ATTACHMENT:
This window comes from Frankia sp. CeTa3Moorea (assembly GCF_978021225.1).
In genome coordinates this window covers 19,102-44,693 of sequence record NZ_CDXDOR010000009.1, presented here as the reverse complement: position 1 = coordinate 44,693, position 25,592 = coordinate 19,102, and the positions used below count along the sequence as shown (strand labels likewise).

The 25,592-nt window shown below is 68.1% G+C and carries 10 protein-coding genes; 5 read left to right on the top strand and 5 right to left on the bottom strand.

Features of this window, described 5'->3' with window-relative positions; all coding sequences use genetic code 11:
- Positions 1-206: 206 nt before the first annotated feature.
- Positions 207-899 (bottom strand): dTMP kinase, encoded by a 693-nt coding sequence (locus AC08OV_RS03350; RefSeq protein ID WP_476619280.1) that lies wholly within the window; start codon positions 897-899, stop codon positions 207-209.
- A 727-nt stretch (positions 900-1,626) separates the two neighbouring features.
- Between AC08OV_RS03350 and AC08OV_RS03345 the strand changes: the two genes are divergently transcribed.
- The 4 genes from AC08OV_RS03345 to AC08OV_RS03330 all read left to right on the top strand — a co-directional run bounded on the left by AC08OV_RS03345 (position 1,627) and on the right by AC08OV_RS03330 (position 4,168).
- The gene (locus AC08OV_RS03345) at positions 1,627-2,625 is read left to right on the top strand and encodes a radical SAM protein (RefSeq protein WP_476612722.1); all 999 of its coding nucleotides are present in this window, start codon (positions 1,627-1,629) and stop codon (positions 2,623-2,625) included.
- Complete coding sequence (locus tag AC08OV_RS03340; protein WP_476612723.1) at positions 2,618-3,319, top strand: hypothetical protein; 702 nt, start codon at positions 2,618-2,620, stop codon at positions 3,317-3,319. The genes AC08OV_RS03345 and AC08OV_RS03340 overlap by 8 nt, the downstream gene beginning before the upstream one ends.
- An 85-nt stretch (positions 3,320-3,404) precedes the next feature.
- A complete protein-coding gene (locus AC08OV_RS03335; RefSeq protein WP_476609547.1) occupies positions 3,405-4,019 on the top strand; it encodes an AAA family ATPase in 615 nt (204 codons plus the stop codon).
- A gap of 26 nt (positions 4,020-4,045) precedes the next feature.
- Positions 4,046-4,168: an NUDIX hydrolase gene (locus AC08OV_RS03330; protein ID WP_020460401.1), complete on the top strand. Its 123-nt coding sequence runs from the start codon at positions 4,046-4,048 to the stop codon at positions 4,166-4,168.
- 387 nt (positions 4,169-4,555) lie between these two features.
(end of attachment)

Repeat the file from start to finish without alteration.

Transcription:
This window comes from Frankia sp. CeTa3Moorea (assembly GCF_978021225.1).
In genome coordinates this window covers 19,102-44,693 of sequence record NZ_CDXDOR010000009.1, presented here as the reverse complement: position 1 = coordinate 44,693, position 25,592 = coordinate 19,102, and the positions used below count along the sequence as shown (strand labels likewise).

The 25,592-nt window shown below is 68.1% G+C and carries 10 protein-coding genes; 5 read left to right on the top strand and 5 right to left on the bottom strand.

Features of this window, described 5'->3' with window-relative positions; all coding sequences use genetic code 11:
- Positions 1-206: 206 nt before the first annotated feature.
- Positions 207-899 (bottom strand): dTMP kinase, encoded by a 693-nt coding sequence (locus AC08OV_RS03350; RefSeq protein ID WP_476619280.1) that lies wholly within the window; start codon positions 897-899, stop codon positions 207-209.
- A 727-nt stretch (positions 900-1,626) separates the two neighbouring features.
- Between AC08OV_RS03350 and AC08OV_RS03345 the strand changes: the two genes are divergently transcribed.
- The 4 genes from AC08OV_RS03345 to AC08OV_RS03330 all read left to right on the top strand — a co-directional run bounded on the left by AC08OV_RS03345 (position 1,627) and on the right by AC08OV_RS03330 (position 4,168).
- The gene (locus AC08OV_RS03345) at positions 1,627-2,625 is read left to right on the top strand and encodes a radical SAM protein (RefSeq protein WP_476612722.1); all 999 of its coding nucleotides are present in this window, start codon (positions 1,627-1,629) and stop codon (positions 2,623-2,625) included.
- Complete coding sequence (locus tag AC08OV_RS03340; protein WP_476612723.1) at positions 2,618-3,319, top strand: hypothetical protein; 702 nt, start codon at positions 2,618-2,620, stop codon at positions 3,317-3,319. The genes AC08OV_RS03345 and AC08OV_RS03340 overlap by 8 nt, the downstream gene beginning before the upstream one ends.
- An 85-nt stretch (positions 3,320-3,404) precedes the next feature.
- A complete protein-coding gene (locus AC08OV_RS03335; RefSeq protein WP_476609547.1) occupies positions 3,405-4,019 on the top strand; it encodes an AAA family ATPase in 615 nt (204 codons plus the stop codon).
- A gap of 26 nt (positions 4,020-4,045) precedes the next feature.
- Positions 4,046-4,168: an NUDIX hydrolase gene (locus AC08OV_RS03330; protein ID WP_020460401.1), complete on the top strand. Its 123-nt coding sequence runs from the start codon at positions 4,046-4,048 to the stop codon at positions 4,166-4,168.
- 387 nt (positions 4,169-4,555) lie between these two features.